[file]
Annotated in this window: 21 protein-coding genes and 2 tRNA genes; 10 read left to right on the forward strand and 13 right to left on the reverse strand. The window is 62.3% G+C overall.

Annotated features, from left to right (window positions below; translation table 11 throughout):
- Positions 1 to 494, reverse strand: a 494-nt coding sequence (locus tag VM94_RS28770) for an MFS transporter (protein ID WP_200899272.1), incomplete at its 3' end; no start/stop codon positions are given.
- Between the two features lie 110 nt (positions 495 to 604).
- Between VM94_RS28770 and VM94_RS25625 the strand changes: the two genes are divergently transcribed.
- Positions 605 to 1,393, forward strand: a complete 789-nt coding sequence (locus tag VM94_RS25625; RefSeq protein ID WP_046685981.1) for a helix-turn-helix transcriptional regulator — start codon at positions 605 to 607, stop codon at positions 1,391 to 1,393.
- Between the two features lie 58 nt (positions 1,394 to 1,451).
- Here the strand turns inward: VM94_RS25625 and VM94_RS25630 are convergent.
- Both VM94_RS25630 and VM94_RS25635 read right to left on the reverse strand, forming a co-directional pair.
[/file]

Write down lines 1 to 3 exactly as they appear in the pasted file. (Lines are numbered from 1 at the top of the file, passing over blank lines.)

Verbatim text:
Annotated in this window: 21 protein-coding genes and 2 tRNA genes; 10 read left to right on the forward strand and 13 right to left on the reverse strand. The window is 62.3% G+C overall.

Annotated features, from left to right (window positions below; translation table 11 throughout):
- Positions 1 to 494, reverse strand: a 494-nt coding sequence (locus tag VM94_RS28770) for an MFS transporter (protein ID WP_200899272.1), incomplete at its 3' end; no start/stop codon positions are given.